Several of Monica’s freelance colleagues are now trying their luck in Brussels, the administrative capital of the European Community. And surely those jobs are well paid. But they require translating a lot of tedious administrative texts. “Is it worth it?” she asks herself. And the answer seems to be no. But she has got nothing against trying new fields. Seven years ago an editor asked her if she would like to translate a novel from English, and she felt both flattered and humble before such a task. But it went well. And since then she has translated three French novels and an Italian one. In addition to her TV job.

Monty Python her favorite

At Swedish Television, subtitling was computerized relatively recently, some six or seven years ago. Earlier the translator herself was present at the time of the transmission of the program, sitting there pushing a button every time a new title was due. “Now the whole of Sweden is watching what my thumb is doing,” Monica used to think. And among colleagues you could hear comments like: “What nice button-pushing you did yesterday!”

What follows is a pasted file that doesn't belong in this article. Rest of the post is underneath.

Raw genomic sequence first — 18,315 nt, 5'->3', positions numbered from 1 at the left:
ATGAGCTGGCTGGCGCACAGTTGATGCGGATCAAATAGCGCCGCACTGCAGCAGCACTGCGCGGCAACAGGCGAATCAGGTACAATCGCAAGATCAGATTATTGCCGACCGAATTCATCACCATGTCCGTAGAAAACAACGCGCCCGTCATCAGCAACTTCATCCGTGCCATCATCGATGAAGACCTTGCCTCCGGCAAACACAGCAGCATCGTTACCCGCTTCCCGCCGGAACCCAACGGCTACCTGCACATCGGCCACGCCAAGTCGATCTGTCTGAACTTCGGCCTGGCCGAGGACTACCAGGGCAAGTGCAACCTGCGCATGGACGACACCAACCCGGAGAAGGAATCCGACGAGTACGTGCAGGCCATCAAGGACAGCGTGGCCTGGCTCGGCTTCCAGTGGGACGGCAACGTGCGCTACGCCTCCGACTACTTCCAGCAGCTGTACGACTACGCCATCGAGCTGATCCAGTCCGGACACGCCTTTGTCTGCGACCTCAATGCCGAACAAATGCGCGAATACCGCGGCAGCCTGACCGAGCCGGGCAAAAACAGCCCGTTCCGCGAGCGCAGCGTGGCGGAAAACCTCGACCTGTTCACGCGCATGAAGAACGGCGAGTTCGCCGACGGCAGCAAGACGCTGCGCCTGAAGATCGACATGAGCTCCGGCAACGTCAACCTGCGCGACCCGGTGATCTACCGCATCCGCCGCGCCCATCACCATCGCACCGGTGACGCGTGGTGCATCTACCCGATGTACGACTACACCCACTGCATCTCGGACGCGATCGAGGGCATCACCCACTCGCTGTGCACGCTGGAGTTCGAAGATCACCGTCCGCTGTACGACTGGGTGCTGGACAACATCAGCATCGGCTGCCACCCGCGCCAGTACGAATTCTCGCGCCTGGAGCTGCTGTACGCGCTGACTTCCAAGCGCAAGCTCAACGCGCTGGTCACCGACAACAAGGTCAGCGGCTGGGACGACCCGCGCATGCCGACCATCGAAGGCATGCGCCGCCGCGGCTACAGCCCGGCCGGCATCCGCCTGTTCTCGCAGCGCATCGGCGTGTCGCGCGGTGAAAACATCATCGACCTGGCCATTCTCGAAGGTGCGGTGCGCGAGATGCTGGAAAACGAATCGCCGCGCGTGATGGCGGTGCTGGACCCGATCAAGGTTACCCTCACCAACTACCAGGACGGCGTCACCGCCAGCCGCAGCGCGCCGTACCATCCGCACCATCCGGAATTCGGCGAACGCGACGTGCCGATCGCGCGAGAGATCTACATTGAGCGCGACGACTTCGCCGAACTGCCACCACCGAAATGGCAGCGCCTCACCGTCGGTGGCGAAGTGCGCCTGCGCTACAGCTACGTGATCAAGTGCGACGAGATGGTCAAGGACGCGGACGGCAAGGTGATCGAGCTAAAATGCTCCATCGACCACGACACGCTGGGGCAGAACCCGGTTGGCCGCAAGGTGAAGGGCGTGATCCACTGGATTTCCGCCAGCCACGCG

Nowadays the picture part and the subtitle diskette are each run from their own machine as the programs are transmitted. Both are provided with a time code. It is the translator who is in charge of the coding, so that the subtitle is shown at the right moment.
   Monty Python is the absolute favorite among all the translations that Monica has done. She mentions “Life of Brian” for the cinema and “Fawlty Towers” for TV. Monty Python was “the pinnacle of my career, the funniest thing I ever translated.” I must inform John Cleese of that, she thought, and wrote him a fan letter. In the well-formulated answer was an invitation to come and visit them when she came to London. So Monica can boast of having been invited to dinner with John Cleese and his wife in their home. And yes, he was exactly as nice and witty as you would expect.